ROLE OF HUMAN CAPITAL IN ECONOMIC DEVELOPMENT: SOME MYTHS AND REALITIES*
The world today is very different from the one which experienced the two world wars. During the second half of the twentieth century, considerable advancements in science and technology, along with the establishment of broadly-based governments and strengthening of institutions, have led to significant socio-economic progress and improvement in the lives of a large number of people in many countries. However, there are still many others among us who are lagging behind. The current reality in the Asian region is the existence of significant differences in the state of economic development among countries. For instance, when GNP per capita income is taken as an indicator of economic development (see figure I.1), the figures for both Asian least developed countries and South Asian developing countries such Figure I.1. GNP per capita income (in US$), 1999
10000 9000 8000 7000 US dollars 6000 5000 4000 3000 2000 1000 0 Bangladesh
East Asian DCs
Bhutan Cambodia Lao Nepal People's Democratic Republic
South Asian DCs
Republic of Korea
This paper was prepared by Mr M. Aynul Hasan, Chief, Least Developed Countries Section, Development Research and Policy Analysis Division, ESCAP. *
Source: Asian Development Bank, Key Indicators of Developing Asian and Pacific Countries (Oxford University Press) various issues.
as India and Pakistan are still below $ 500 whereas those for East Asian developing countries range from over $ 2,000 for Thailand to as high as about $ 8,500 in the Republic of Korea. Given the vastly divergent economic development among the groups of countries, it would be a common myth to presume that the discrepancy in development is somehow inherited by the respective groups of countries. Contrary to this general perception, it is quite an enigma to note that, this had not been the case in the past. In fact, figure I.2 distinctly shows that economic development measured in terms of GNP per capita in the 1960s for all these countries was quite similar and comparable to the extent that all the countries, with the exception of Malaysia, were below the $ 200 mark. Not only that, the Republic of Korea had a per capita income of only $ 130 in 1966, which is even lower than that of Cambodia at that time as shown in figure I.2. Figure I.2. GNP per capita income (in US$), 1966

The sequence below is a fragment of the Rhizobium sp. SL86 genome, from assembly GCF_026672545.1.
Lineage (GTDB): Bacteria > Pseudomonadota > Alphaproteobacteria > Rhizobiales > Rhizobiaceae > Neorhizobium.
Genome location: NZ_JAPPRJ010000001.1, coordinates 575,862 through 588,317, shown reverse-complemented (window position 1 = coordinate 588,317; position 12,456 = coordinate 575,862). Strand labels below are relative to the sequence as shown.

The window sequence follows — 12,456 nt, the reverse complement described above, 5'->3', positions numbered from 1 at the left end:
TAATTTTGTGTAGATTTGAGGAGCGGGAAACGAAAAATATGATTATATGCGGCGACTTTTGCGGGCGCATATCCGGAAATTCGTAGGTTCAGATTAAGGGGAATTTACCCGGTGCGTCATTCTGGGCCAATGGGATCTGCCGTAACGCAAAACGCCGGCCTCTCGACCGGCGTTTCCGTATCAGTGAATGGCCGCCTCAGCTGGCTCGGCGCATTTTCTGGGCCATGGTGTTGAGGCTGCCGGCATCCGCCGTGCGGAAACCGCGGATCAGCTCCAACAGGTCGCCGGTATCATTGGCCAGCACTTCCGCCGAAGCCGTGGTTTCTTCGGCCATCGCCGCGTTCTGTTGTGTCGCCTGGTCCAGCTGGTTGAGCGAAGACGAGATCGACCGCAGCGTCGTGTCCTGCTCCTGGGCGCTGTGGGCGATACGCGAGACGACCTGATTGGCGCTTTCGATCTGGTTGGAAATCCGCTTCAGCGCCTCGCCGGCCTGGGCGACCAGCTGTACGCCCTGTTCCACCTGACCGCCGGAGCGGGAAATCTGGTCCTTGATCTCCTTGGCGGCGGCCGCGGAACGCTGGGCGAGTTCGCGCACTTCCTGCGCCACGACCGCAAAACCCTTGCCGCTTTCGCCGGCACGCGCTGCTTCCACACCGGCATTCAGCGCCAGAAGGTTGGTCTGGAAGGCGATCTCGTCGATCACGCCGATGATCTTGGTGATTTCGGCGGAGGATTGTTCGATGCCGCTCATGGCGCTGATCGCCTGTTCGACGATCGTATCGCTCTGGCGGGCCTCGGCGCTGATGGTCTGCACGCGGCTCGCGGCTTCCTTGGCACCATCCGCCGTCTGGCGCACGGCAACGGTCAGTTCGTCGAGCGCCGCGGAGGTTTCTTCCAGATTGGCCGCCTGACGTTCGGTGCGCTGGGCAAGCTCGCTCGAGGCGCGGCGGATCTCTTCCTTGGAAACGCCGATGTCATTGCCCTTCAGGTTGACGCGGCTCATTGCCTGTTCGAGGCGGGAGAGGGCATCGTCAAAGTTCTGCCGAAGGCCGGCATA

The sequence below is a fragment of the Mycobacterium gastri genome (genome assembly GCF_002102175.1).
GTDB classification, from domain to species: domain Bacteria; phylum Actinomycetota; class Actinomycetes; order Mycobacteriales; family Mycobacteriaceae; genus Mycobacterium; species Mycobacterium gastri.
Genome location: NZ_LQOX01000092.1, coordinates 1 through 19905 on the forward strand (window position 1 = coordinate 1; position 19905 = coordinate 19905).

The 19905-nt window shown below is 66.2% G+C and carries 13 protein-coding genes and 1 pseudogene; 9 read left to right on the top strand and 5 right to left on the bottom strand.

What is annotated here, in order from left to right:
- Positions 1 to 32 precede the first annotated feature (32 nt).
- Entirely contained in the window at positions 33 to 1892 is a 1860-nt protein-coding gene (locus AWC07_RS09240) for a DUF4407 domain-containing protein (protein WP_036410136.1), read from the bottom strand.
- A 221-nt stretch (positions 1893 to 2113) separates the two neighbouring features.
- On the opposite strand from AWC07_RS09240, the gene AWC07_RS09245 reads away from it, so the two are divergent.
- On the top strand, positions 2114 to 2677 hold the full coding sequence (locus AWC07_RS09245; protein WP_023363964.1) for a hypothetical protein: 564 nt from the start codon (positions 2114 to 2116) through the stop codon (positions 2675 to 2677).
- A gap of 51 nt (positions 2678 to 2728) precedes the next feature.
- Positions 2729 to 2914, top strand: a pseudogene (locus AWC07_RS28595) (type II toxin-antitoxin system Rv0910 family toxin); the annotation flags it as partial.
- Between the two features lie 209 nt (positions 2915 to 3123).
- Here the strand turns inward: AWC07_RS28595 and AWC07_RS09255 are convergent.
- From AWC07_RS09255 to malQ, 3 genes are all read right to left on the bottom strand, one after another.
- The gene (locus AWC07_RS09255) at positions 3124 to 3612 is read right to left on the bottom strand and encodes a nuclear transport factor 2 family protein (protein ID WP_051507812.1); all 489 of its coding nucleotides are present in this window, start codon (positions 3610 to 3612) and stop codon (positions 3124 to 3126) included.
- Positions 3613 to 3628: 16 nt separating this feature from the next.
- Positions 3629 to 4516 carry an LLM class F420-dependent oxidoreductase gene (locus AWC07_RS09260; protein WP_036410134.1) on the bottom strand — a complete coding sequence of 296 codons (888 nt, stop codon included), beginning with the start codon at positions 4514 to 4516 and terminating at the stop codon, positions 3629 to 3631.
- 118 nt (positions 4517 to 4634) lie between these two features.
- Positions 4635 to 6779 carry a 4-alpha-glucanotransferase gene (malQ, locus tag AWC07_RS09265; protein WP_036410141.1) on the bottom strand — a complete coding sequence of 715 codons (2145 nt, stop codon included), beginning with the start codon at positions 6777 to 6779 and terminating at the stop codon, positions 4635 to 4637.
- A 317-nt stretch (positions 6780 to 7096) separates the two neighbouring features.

400 East Asian DCs 300 US dollars
200 Asian LDCs South Asian DCs 100
Cambodia Lao Nepal People's Democratic Republic
Malaysia Republic of Korea
Asian Development Bank, Key Indicators of Developing Asian and Pacific Countries
(Oxford University Press) various issues.
In light of the above, the pertinent question is: what factors led to this exceptional economic development for some countries (i.e., East Asian developing countries) in the last three decades in terms of increasing their GNP per capita income by as much as over 65 times for the Republic of Korea, 13 times for Thailand and about 10 times for Malaysia while, during the same period for Asian least developed countries and South Asian developing countries, only a meagre increase of 2 to a little over 5 times took place? Obviously, the factors could be numerous, ranging from social to cultural, from economic policies to institution development, geographic location to opportune time. In this paper, however, rather than focussing on all these factors together, which of course is beyond the scope of this study, only the socio-economic factors, particularly the human capital dimensions, are briefly investigated across the group of countries to establish the possible role and linkage of human capital with economic development. B. Human capital and economic development Theoretical perspective: What exactly is the role of human capital and other...